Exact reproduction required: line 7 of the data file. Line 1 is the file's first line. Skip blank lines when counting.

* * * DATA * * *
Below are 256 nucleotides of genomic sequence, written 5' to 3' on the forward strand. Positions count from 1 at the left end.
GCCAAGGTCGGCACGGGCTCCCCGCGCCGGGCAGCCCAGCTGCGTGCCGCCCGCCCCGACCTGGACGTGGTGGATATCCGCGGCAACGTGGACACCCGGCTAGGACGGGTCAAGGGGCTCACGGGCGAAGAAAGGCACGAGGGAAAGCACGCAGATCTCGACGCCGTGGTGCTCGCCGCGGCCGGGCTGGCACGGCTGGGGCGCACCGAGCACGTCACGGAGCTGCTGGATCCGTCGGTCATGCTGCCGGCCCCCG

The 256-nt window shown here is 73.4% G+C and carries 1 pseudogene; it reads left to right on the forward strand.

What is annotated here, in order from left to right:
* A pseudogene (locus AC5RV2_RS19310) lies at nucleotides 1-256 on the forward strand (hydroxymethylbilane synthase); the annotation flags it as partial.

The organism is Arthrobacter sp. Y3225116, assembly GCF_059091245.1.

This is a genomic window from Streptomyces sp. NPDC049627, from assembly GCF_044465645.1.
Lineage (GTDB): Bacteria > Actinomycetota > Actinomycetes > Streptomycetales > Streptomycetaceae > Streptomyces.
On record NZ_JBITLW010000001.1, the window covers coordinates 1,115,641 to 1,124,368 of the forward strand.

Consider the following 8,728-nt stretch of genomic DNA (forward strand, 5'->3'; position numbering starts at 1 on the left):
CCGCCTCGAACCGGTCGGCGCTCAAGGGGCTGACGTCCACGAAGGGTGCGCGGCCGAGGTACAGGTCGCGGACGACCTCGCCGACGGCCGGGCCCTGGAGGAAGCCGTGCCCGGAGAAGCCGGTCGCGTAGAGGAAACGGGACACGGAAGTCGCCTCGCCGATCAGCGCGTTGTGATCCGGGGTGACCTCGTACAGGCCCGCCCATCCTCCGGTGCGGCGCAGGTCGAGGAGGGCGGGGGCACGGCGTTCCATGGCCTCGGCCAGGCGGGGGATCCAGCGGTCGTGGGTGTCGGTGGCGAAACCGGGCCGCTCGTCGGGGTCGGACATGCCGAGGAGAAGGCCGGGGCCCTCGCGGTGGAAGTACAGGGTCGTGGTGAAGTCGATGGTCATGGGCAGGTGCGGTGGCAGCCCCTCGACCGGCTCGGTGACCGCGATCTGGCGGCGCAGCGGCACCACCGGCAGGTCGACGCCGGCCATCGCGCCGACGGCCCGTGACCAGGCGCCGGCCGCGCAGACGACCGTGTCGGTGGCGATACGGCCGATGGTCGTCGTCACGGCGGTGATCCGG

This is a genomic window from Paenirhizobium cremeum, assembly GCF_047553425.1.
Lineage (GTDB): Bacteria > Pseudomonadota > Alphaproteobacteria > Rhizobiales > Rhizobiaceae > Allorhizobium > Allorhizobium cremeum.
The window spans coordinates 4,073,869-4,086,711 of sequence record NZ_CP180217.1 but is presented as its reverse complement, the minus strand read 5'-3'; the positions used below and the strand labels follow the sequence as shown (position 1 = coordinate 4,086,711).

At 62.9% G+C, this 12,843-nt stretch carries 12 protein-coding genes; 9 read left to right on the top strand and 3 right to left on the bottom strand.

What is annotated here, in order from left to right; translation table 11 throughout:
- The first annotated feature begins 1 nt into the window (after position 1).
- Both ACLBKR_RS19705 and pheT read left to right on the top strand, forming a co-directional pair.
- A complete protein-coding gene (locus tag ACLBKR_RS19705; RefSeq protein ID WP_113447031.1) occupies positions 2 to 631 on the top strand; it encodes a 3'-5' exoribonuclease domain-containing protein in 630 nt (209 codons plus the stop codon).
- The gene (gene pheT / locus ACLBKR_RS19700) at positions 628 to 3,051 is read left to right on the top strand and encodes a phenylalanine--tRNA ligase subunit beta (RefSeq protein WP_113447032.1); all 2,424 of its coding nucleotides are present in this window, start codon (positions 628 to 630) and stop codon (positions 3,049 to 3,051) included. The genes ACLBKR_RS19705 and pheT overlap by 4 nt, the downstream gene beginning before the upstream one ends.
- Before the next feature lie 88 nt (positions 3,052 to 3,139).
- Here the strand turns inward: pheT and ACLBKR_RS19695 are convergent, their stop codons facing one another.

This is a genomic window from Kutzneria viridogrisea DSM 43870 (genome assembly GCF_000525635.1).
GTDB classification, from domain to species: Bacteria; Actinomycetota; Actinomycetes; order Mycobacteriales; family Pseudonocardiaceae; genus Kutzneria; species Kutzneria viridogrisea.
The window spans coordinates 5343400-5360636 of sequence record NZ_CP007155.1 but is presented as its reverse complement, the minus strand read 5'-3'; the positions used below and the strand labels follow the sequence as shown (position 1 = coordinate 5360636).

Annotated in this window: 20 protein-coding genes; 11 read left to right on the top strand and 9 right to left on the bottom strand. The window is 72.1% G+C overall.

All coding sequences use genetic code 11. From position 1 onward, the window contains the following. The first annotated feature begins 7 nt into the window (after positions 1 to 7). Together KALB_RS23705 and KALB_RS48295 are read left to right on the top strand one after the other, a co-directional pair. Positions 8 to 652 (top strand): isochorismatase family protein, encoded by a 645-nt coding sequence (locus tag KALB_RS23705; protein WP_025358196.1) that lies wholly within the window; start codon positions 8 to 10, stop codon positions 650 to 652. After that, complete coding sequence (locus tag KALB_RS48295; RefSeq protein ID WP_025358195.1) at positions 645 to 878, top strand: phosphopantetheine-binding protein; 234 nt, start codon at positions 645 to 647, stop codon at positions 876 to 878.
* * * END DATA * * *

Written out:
This is a genomic window from Streptomyces sp. NPDC049627, from assembly GCF_044465645.1.